Emanuel didn’t answer right away, instead making his way to the water bowl to splash water on his face. Fox wondered yet again at Emanuel’s ability to be too drunk to see straight but be as steady on his feet as any man Fox had ever met. Maybe it served him well, but the tailor thought, perhaps a little too well. You couldn’t always tell if he’d been drinking and the herbs that he worked around could easily mask the lingering smell of alcohol on his breath.
“There should be stew in the larder.” Fox almost jumped when Emanuel answered. The apothecary turned as if to make his way to the larder, but Fox really didn’t trust the other man around flame right now and the hearth fire was half dead and the candles half guttered, so he waved Emanuel away, it wasn’t as if Fox didn’t know his way around Emanuel’s cottage.
They were both silent as he pulled out the pot of stew, a quick sniff told him that Emanuel hadn’t made it. It was probably Ren’s, and that meant that it was more than likely traded. Even after all those months that they had lived all together, Fox was fairly sure that Ren and Blake didn’t know the extent of Emanuel’s problem with the bottle. He was also sure that that was at least a portion of his fault.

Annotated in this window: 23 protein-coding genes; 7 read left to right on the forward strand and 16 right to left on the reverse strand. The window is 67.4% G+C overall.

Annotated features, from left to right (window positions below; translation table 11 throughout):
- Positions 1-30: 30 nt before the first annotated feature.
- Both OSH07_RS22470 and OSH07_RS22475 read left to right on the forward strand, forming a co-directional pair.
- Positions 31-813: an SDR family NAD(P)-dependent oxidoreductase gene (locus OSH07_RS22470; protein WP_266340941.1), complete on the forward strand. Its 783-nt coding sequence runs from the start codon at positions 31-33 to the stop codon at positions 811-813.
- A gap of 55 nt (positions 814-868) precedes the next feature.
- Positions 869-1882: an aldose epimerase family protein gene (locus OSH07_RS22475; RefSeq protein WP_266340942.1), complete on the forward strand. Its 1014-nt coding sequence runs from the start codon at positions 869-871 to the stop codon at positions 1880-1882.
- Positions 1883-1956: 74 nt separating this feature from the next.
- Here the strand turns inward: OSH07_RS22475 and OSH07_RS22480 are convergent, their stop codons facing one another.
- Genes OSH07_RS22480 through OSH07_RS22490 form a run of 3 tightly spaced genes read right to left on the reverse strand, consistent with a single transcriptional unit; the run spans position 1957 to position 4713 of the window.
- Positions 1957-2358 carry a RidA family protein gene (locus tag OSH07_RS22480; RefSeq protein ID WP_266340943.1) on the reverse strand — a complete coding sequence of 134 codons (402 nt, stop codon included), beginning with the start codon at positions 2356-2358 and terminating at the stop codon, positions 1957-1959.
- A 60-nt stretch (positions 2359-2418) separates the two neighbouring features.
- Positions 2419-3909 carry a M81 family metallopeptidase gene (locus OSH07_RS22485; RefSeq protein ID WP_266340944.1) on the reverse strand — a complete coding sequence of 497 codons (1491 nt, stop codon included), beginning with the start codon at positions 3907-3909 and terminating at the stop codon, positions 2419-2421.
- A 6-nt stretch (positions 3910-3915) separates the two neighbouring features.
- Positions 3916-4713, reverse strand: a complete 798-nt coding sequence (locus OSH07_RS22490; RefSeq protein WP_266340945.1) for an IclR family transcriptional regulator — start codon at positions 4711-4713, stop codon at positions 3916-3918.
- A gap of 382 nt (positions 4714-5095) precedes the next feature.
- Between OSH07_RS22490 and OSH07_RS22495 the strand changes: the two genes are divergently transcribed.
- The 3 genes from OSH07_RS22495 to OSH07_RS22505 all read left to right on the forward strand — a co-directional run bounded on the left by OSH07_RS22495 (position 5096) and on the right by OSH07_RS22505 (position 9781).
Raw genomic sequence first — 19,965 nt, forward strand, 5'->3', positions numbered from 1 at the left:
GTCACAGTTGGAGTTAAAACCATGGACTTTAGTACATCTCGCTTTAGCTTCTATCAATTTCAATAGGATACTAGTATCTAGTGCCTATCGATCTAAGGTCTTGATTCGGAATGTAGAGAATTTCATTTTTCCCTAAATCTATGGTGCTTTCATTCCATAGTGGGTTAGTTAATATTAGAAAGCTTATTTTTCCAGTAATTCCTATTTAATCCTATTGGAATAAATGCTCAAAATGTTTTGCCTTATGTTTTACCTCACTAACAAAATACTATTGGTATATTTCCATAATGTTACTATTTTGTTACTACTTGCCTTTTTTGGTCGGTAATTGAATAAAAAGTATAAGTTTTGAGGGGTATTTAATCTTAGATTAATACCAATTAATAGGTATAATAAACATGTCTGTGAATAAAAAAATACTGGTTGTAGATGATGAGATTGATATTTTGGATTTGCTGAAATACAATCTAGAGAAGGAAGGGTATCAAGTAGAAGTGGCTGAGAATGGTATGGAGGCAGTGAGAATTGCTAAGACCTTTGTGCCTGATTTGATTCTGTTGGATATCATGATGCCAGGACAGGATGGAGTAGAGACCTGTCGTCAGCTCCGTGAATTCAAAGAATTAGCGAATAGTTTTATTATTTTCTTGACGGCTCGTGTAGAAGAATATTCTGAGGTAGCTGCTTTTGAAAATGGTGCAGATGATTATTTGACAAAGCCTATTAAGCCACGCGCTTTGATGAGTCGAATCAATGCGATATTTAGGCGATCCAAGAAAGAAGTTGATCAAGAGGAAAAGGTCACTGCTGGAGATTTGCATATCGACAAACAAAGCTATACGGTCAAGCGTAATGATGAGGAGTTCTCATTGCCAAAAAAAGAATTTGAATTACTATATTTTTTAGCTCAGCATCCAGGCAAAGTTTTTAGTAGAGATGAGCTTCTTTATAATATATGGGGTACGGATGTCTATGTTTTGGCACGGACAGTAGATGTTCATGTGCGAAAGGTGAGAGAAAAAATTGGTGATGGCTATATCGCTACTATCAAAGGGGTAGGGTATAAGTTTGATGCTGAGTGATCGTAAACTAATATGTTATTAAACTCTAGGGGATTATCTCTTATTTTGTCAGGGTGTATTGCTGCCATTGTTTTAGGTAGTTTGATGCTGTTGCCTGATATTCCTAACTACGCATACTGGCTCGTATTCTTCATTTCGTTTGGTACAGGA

Knowing how much it would hurt Emanuel to have the others lose their faith in him, he’d kept Emanuel’s secret as best he could. Drunk or sober Emanuel was still a very good apothecary and the only one they had. and besides…
… besides he was Fox’s friend. So many of Fox’s friends had died in the plague. So many people he’d known. He’d be damned if he’d just abandon Emanuel to the bottle.
The stew didn’t take long to heat up, it wasn’t a big pot of stew. He dished a bowl and set it in front of the apothecary, then dished one for himself and sat down. The only sound was the clanking of spoon against crockery. Fox racked his brain for something to talk about, something, anything but the swirling thoughts in his head.
“Thank you.” The sound of Emanuel’s voice startled him.
“C’mon, Fox, you don’t have to play dumb. I’m a drunken mess and you don’t have to be here with me, except if you walk out the door without seeing me eat you’ll never know if I did or not.”
“Ah, but there you’re wrong.” Fox said. Emanuel’s fiery brow spoke eloquently for him. “You’re my friend. That is what we are supposed to do for others. Is that not what the Gods have said?”
“I think you have a far longer backlog of holding my head while I empty my guts into a pot than I shall ever be able to repay you for.” Emanuel said quietly.
“I don’t do it for repayment, Emanuel.”
“Still, no one would blame you if you gave up on me.” The apothecary looked down into his bowl and poked at a floating piece carrot.